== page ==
AMT: It doesn't matter but the makeup of the panel, once it's a human rights violation the UN can kick in.
EMMA PHILLIPS: That's right. It doesn't matter if it's a local combatant who has committed these crimes or a UN peacekeeper with a blue helmet or without a blue helmet.
AMT: So they don't use the word violation, in other words. Did they call it a human rights violation?
EMMA PHILLIPS: Well they did in response to the panel's report. And then once the panel came out with its report, and I believe your interview with the Secretary General was subsequent to that report, the Secretary General has accepted the kind of broad findings of the report in the sense that these were serious human rights violations and the UN failed to respond in an inappropriate way.
AMT: You raise the jurisdictional issue. This is a real touchy point for the countries that actually provide soldiers in these situations, is it not?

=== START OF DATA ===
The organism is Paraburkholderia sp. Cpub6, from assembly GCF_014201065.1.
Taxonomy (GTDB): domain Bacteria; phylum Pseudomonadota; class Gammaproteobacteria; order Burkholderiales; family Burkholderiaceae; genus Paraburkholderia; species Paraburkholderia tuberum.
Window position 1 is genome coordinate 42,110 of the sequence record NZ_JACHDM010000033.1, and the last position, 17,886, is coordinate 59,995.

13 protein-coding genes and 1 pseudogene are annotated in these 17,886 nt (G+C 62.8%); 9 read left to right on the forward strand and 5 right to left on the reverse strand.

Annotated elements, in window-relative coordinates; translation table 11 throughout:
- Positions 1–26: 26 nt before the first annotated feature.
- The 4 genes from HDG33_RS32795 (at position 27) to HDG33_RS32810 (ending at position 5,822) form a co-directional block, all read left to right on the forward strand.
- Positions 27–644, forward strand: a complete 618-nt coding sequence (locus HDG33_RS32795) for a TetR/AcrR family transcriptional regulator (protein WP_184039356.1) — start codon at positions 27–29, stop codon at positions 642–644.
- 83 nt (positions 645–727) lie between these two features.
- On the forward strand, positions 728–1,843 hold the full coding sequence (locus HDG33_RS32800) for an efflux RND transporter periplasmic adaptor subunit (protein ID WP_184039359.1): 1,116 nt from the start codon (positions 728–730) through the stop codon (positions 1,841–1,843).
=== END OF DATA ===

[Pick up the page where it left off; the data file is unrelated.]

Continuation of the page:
EMMA PHILLIPS: Yes. It goes, I think, probably to the heart of the problem: who has jurisdiction to discipline or to prosecute soldiers who perpetrate these kinds of crimes. And if those countries fail to take action, then does anybody else have any jurisdiction, is there anything that anybody else can do? The problem is if nobody is actually either investigating or prosecuting appropriately or the ultimate sanctions are too weak, too lax. Then it again creates this culture of impunity where other soldiers, other personnel who may have predatory tendencies are under the impression, probably rightly, that there aren't any consequences to taking these kinds of actions and it just perpetuates.